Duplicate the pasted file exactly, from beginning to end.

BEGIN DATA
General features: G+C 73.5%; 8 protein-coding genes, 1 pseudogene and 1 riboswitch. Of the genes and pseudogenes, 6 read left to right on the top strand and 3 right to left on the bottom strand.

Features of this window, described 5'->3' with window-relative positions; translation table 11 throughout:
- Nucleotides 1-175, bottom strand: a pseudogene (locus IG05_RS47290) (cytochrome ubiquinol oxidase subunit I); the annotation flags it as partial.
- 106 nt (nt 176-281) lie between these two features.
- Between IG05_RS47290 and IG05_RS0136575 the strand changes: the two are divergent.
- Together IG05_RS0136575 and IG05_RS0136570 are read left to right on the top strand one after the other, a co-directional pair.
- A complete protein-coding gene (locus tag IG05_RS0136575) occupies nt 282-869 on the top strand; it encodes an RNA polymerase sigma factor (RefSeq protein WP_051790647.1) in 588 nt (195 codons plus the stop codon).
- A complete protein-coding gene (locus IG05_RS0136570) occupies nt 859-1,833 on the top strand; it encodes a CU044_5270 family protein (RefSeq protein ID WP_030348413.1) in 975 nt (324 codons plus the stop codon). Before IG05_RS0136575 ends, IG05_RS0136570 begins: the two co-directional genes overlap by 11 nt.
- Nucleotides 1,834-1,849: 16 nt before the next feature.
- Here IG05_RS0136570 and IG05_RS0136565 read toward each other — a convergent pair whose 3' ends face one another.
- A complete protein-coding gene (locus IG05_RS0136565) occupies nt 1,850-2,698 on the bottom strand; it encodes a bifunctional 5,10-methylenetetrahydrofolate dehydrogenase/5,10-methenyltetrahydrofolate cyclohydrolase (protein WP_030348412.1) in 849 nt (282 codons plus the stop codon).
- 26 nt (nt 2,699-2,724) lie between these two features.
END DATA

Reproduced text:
General features: G+C 73.5%; 8 protein-coding genes, 1 pseudogene and 1 riboswitch. Of the genes and pseudogenes, 6 read left to right on the top strand and 3 right to left on the bottom strand.

Features of this window, described 5'->3' with window-relative positions; translation table 11 throughout:
- Nucleotides 1-175, bottom strand: a pseudogene (locus IG05_RS47290) (cytochrome ubiquinol oxidase subunit I); the annotation flags it as partial.
- 106 nt (nt 176-281) lie between these two features.
- Between IG05_RS47290 and IG05_RS0136575 the strand changes: the two are divergent.
- Together IG05_RS0136575 and IG05_RS0136570 are read left to right on the top strand one after the other, a co-directional pair.
- A complete protein-coding gene (locus tag IG05_RS0136575) occupies nt 282-869 on the top strand; it encodes an RNA polymerase sigma factor (RefSeq protein WP_051790647.1) in 588 nt (195 codons plus the stop codon).
- A complete protein-coding gene (locus IG05_RS0136570) occupies nt 859-1,833 on the top strand; it encodes a CU044_5270 family protein (RefSeq protein ID WP_030348413.1) in 975 nt (324 codons plus the stop codon). Before IG05_RS0136575 ends, IG05_RS0136570 begins: the two co-directional genes overlap by 11 nt.
- Nucleotides 1,834-1,849: 16 nt before the next feature.
- Here IG05_RS0136570 and IG05_RS0136565 read toward each other — a convergent pair whose 3' ends face one another.
- A complete protein-coding gene (locus IG05_RS0136565) occupies nt 1,850-2,698 on the bottom strand; it encodes a bifunctional 5,10-methylenetetrahydrofolate dehydrogenase/5,10-methenyltetrahydrofolate cyclohydrolase (protein WP_030348412.1) in 849 nt (282 codons plus the stop codon).
- 26 nt (nt 2,699-2,724) lie between these two features.